A decade of extensive scientific research has demonstrated that methane emissions from the oil and gas supply chain have been substantially underestimated and has placed pressure on governments and industry to act. Because of methane’s potency and the feasibility and cost efficiency for reducing emissions of it, methane presents among the most powerful opportunities we have to slow the rate of planetary warming in our lifetimes.
Still, methane research continues — the more precisely we can identify global emission sources and quantify their volume, the more precise and effective mitigation efforts will be. And as this challenge is examined by different teams with different methods, we sometime have to address discrepancies among the results. Such is the case with two new papers that examine the proportion of rising atmospheric levels of methane associated with shale gas production in the United States. We know oil and gas methane emissions are higher than previously thought — and the scientific debate surrounding these papers is about where the global increases in emissions are coming from.
Atmospheric methane levels vis-a-vis U.S. shale gas
The two new papers, one published in Scientific Reports and one undergoing peer-review in Biogeosciences, reevaluate the U.S. shale gas industry’s contribution to surging global atmospheric methane concentrations and provide additional data to address the thesis that the shale gas boom is a major contributor put forward in a 2019 paper published by Robert Howarth. (An EDF scientist is a co-author of the Scientific Reports paper.)
The U.S. shale gas boom has indeed impacted the global energy industry — it was responsible for about two-thirds of the increase in global gas production between 2008 and2014. Howarth estimated that the U.S. shale boom contributed more than half of all of the increase in methane emissions from global fossil fuels (including oil and coal) and one-third of the total increase from all global emission sources (human caused and natural) during the same period.
Greatly expanded datasets used in the two new papers calculate increased emissions from expanded U.S. shale gas production of 6.8 million metric tons, only 72% of the emissions estimated in the Howarth paper.
Better datasets yield better insights
As a reference of the large magnitude, Howarth concluded that U.S. shale gas methane emissions increased by 9.4 million metric tons between 2008 and 2014. This is equivalent to about two-thirds of the total U.S. oil and gas methane emissions in 2015 as estimated in a comprehensive synthesis paper published in Science in 2018, an effort led by EDF scientists.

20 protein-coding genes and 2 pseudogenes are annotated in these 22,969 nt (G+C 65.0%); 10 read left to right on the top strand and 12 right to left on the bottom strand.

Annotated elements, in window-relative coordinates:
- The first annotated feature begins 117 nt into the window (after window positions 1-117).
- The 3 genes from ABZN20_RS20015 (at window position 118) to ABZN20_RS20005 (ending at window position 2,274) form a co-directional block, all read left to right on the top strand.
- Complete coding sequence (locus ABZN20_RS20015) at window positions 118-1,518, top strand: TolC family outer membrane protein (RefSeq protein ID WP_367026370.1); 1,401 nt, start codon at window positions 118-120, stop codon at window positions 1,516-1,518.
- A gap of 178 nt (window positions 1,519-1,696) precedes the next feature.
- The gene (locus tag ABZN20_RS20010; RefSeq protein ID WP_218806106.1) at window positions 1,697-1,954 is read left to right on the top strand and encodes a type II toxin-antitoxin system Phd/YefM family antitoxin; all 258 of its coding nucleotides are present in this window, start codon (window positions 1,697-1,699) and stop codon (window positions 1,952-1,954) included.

Total U.S. natural gas and oil production has increased by about 25% and 75%, respectively, over the same period. Howarth’s emissions estimate is thus not implausible; it’s not surprising for emissions to increase alongside production. Howarth, however, asserted that the evidence goes beyond this simple correlation, and this is where the new papers, based on exhaustive data, suggest different results.
To determine changes in methane emissions over time, Howarth relied on isotopic signatures — the difference in the average chemical structure of an atom inside of a methane molecule. Accurately determining average isotopic signatures requires large datasets. Higher uncertainty is associated with the Howarth conclusion because of the small number and limited geography of the data he relies on. The two new papers deploy datasets with about 100 times more data that is also more representative of the actual population being examined.
Additionally, the Biogeosciences paper estimates the emission trend from conventional oil and gas and coal at 6.9 million metric tons over the same period (18% less than Howarth). Importantly, both of the new papers also point out the limitations of using the isotope method per se for linking the shale gas boom with the observed global methane trend. Accounting for difficulties, including Howarth’s model’s parameterization and oversimplifications of the global methane sources and sinks, would lead to uncertainties that have not yet been quantified.
The scientific debate about how much of the rise in atmospheric methane concentrations is due to the oil and gas industry does not impact the robust conclusion that methane emissions from the oil and gas industry are currently high, much higher than previously thought. The Scientific Reports paper authors stress that “oil and gas industry expansion remains a significant factor in the complex patterns of global atmospheric methane emissions and concentrations, [and] fossil fuel methane sources may be mitigated with policy and best (or better) industrial practice that can effectively reduce emissions.”
No debate about the need to reduce methane
The more we know about methane emissions, the better. But it’s important that efforts to learn more about what is happening and why are not misinterpreted as a debate about the need to mitigate methane emissions. All three papers discussed point to emission levels that pose a significant threat to the climate.
Methane emissions from human activities are driving more than 25% of the warming we are witnessing now, and roughly 80% of the cost-effective reductions in methane emissions available today are to be found in the oil and gas supply chain. About that, there is no debate.